Probate
Probate Conservatorship
This is the legal process under the Probate Code where the Court appoints someone (the conservator) to act on the behalf of another (the conservatee). A proposed conservatee must be unable to properly provide for his/her personal needs for health, food, clothing or shelter, and/or must be unable to manage his/her financial resources or resist fraud or undue influence for reasons other than mental illness or chronic alcoholism.
Who Is Appointed?
The Court may appoint a family member or friend to act as conservator. Persons who are willing to become the conservator for a person may do so on their own with involving the County. It is possible to file for a conservatorship without an attorney. (Nolo Press has information which can be purchased online or call (800) 728-3555.)

If there are any complications or disagreements among family members, a private attorney should be used. If there is no relative or friend willing or able to act as conservator, a private professional conservator can be used if there are resources to pay for that arrangement.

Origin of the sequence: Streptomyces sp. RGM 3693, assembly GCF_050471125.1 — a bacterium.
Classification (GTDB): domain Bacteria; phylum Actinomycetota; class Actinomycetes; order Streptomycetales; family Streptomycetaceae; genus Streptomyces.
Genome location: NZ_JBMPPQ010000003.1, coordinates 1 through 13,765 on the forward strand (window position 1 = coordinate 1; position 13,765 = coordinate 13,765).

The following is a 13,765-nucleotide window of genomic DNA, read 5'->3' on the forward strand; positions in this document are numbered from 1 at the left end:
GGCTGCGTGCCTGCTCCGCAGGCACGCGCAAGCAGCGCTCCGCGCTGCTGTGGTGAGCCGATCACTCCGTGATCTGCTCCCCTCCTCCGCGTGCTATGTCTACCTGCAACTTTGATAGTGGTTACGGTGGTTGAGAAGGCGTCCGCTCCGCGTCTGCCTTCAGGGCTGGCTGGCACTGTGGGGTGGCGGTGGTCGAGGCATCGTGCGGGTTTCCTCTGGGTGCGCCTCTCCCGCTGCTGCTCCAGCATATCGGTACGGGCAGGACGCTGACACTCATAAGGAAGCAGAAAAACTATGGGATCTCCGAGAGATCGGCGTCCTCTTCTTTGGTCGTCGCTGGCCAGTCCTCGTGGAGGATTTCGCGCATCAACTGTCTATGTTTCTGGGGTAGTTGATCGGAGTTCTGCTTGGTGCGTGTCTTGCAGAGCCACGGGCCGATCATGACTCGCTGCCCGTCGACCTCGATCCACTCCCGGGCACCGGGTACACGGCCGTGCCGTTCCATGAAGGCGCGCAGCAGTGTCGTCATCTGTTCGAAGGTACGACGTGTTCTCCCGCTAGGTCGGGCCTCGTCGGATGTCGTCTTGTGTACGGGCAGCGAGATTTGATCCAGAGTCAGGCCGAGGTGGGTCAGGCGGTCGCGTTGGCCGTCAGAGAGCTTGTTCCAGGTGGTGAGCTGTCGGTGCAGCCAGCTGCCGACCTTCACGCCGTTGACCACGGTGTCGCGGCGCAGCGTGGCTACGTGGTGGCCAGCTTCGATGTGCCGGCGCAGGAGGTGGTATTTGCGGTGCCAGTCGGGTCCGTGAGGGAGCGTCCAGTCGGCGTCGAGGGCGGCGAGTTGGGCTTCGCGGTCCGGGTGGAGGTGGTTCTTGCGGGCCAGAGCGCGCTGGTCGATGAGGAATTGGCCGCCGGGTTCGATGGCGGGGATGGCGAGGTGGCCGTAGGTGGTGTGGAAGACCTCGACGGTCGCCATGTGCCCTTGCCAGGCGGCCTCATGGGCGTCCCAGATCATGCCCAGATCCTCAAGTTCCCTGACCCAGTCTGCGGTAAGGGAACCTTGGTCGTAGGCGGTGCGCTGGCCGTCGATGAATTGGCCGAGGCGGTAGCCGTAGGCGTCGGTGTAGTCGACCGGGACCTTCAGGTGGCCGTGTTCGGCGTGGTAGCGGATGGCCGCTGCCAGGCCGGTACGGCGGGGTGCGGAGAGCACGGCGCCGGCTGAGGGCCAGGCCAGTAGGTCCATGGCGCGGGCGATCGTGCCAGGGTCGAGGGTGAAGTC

How It Begins
If there is no family member, friend, or private professional conservator to act as a conservator, the County may become involved. Adult Protective Services makes an assessment in all of the conservatorship referrals it receives. After an investigation, APS makes a referral to the Public Guardian when appropriate. The Public Guardian's Office then submits the referral to the County Counsel to file a petition in Superior Court.

In matters in which the County is involved, the Public Guardian is usually appointed the conservator for those persons found by the Court toneed such assistance. The staff of the Public Guardian's Office provides case management and makes decisions in the best interest of the conservatee.
The Court's Involvement
Before the appointment of a conservator, a Superior Court Investigator must interview the proposed conservatee personally, review the matter and file a report. All proposed conservatees have the right to a Court-appointed attorney during the conservatorship process and may object to the conservatorship. The Court reviews a Probate conservatorship one year after it is established and every two years there-after. A Probate conservatorship continues until terminated by the death of the conservatee or by order of the Court if the conservatorship is no longer necessary.